Raised in a strict religious household in Michigan, writer/director Paul Schrader studied theology at Calvin College and didn’t see a movie until he was in his late teens. His stern background would fuel many of the themes throughout his career: downbeat stories of characters who violently break down in oppressive situations. Transfixed by the cinema and encouraged by critic Pauline Kael, he moved to Los Angeles and became a film scholar at U.C.L.A. He wrote movie reviews for newspapers, edited the magazine Cinema, and wrote the highly influential critical essay “The Trancendental Style: Ozu, Bresson, Dryer.” After a period of heavy drinking and serious depression, he sold his first screenplay, The Yakuza, a Japanese thriller co-written with his brother, Leonard, and Robert Towne. The next year, Schrader wrote Taxi Driver, the grim tale of urban alienation. Taxi Driver started his successful collaborative relationship with director Martin Scorsese, another… read more
A powerful film that plays with the existence of hatred and revenge as it exists in a man's memory and delusion (or, in fact or story, as Dafoe's character puts it). Schrader does an incredible job crafting the story about generations of abuse and Nolte really sells his character's descent into paranoia and aggression. The beautiful camera work and snowy landscapes captured the quiet violence of the story.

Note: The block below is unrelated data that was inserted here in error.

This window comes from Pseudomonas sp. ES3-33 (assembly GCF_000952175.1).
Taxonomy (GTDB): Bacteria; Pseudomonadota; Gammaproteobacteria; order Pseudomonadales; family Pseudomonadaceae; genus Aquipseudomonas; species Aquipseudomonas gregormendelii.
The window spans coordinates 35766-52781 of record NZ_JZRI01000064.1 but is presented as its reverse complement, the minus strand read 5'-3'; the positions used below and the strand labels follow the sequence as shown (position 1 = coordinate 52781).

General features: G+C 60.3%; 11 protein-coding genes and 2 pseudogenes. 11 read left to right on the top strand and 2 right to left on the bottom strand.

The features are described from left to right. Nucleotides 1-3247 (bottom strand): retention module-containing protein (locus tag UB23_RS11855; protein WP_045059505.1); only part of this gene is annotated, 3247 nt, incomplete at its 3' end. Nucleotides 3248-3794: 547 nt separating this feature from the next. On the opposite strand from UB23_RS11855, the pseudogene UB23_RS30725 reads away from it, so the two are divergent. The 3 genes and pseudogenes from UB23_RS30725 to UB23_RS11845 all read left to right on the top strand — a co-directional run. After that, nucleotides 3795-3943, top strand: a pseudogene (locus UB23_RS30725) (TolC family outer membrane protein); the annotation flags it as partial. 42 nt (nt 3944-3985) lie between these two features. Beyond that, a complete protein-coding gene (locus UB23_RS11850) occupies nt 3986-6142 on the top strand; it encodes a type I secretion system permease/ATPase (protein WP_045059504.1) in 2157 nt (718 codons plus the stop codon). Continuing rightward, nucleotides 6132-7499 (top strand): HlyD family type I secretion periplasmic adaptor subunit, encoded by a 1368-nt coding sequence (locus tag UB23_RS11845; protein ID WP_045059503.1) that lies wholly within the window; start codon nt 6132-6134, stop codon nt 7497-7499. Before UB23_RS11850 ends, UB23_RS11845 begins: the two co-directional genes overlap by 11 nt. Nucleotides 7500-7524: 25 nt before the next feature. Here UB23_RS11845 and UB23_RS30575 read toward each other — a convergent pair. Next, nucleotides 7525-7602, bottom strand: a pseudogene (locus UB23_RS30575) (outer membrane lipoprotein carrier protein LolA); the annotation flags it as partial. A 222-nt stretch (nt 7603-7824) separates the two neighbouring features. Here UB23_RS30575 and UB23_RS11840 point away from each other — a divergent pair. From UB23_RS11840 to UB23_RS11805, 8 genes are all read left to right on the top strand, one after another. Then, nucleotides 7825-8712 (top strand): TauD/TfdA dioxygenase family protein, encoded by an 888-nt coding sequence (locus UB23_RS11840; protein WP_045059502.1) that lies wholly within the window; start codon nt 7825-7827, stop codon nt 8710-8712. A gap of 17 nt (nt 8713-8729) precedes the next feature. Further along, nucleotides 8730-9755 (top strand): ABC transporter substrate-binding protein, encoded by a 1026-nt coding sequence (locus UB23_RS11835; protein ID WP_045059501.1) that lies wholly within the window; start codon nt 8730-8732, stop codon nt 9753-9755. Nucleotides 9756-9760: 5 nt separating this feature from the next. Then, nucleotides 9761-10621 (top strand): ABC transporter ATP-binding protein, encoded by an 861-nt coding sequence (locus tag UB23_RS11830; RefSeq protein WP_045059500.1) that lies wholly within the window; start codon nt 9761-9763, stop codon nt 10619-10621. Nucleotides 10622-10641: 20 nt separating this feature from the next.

Xerife de meia idade, amargurado, empacado numa vivência medíocre, toma todas as decisões erradas para tentar sair do buraco em que se encontra - falhando, sobretudo, em escapar da influência do pai abusivo alcoólatra, com quem se assemelha mais do que gostaria de admitir. Schrader impacta com um estudo seco de fragilidades internas que condenam ao fracasso mesmo quem deseja transcender as próprias limitações.
Nick Nolte was nothing short of brilliant in his role as a man scarred by the past but let affect his present. As a child, he was physically and mentally abused by his father brilliantly played by the late James Coburn. I have seen evil in all shapes and sizes through films and with this, Nolte and Coburn are like two sides of what alcoholism does to anyone. Nolte shows his scars and Coburn still inflicts them.
At Cargo, Simon Rothöhler marks Nick Nolte's 70th with the scene above: "Two men between two turbines, two actors in an unevenly matched